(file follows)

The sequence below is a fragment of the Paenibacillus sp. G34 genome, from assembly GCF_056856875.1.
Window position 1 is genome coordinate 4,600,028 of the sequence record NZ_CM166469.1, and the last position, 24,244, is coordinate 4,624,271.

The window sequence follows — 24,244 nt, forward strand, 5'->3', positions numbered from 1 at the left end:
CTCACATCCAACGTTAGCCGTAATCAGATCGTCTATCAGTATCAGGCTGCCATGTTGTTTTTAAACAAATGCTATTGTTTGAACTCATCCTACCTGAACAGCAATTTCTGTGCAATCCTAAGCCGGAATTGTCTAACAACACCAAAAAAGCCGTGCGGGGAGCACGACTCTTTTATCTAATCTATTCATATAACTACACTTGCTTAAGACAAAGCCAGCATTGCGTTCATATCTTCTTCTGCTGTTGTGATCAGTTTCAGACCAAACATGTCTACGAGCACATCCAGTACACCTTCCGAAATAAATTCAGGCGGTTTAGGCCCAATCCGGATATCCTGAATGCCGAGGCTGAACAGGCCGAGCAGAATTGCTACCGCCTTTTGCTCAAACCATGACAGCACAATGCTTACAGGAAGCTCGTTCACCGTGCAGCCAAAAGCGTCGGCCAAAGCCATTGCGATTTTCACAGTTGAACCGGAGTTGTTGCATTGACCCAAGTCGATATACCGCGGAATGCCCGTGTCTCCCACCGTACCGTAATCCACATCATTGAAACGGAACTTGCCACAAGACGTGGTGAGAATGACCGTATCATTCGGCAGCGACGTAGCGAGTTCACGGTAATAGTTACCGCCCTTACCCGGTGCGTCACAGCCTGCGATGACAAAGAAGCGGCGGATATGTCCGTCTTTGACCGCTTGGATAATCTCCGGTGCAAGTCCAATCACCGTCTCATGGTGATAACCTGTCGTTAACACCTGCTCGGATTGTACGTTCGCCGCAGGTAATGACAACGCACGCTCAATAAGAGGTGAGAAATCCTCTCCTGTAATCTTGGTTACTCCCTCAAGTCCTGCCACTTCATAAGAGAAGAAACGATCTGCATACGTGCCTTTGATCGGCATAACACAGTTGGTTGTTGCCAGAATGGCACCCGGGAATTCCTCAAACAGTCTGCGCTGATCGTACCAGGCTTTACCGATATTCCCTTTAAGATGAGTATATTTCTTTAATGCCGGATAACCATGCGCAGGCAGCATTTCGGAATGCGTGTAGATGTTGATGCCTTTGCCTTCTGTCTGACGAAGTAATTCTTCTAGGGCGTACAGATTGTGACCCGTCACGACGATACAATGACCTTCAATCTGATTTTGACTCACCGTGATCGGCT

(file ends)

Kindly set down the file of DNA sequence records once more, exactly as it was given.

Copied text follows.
The sequence below is a fragment of the Paenibacillus sp. G34 genome, from assembly GCF_056856875.1.
Window position 1 is genome coordinate 4,600,028 of the sequence record NZ_CM166469.1, and the last position, 24,244, is coordinate 4,624,271.

The window sequence follows — 24,244 nt, forward strand, 5'->3', positions numbered from 1 at the left end:
CTCACATCCAACGTTAGCCGTAATCAGATCGTCTATCAGTATCAGGCTGCCATGTTGTTTTTAAACAAATGCTATTGTTTGAACTCATCCTACCTGAACAGCAATTTCTGTGCAATCCTAAGCCGGAATTGTCTAACAACACCAAAAAAGCCGTGCGGGGAGCACGACTCTTTTATCTAATCTATTCATATAACTACACTTGCTTAAGACAAAGCCAGCATTGCGTTCATATCTTCTTCTGCTGTTGTGATCAGTTTCAGACCAAACATGTCTACGAGCACATCCAGTACACCTTCCGAAATAAATTCAGGCGGTTTAGGCCCAATCCGGATATCCTGAATGCCGAGGCTGAACAGGCCGAGCAGAATTGCTACCGCCTTTTGCTCAAACCATGACAGCACAATGCTTACAGGAAGCTCGTTCACCGTGCAGCCAAAAGCGTCGGCCAAAGCCATTGCGATTTTCACAGTTGAACCGGAGTTGTTGCATTGACCCAAGTCGATATACCGCGGAATGCCCGTGTCTCCCACCGTACCGTAATCCACATCATTGAAACGGAACTTGCCACAAGACGTGGTGAGAATGACCGTATCATTCGGCAGCGACGTAGCGAGTTCACGGTAATAGTTACCGCCCTTACCCGGTGCGTCACAGCCTGCGATGACAAAGAAGCGGCGGATATGTCCGTCTTTGACCGCTTGGATAATCTCCGGTGCAAGTCCAATCACCGTCTCATGGTGATAACCTGTCGTTAACACCTGCTCGGATTGTACGTTCGCCGCAGGTAATGACAACGCACGCTCAATAAGAGGTGAGAAATCCTCTCCTGTAATCTTGGTTACTCCCTCAAGTCCTGCCACTTCATAAGAGAAGAAACGATCTGCATACGTGCCTTTGATCGGCATAACACAGTTGGTTGTTGCCAGAATGGCACCCGGGAATTCCTCAAACAGTCTGCGCTGATCGTACCAGGCTTTACCGATATTCCCTTTAAGATGAGTATATTTCTTTAATGCCGGATAACCATGCGCAGGCAGCATTTCGGAATGCGTGTAGATGTTGATGCCTTTGCCTTCTGTCTGACGAAGTAATTCTTCTAGGGCGTACAGATTGTGACCCGTCACGACGATACAATGACCTTCAATCTGATTTTGACTCACCGTGATCGGCT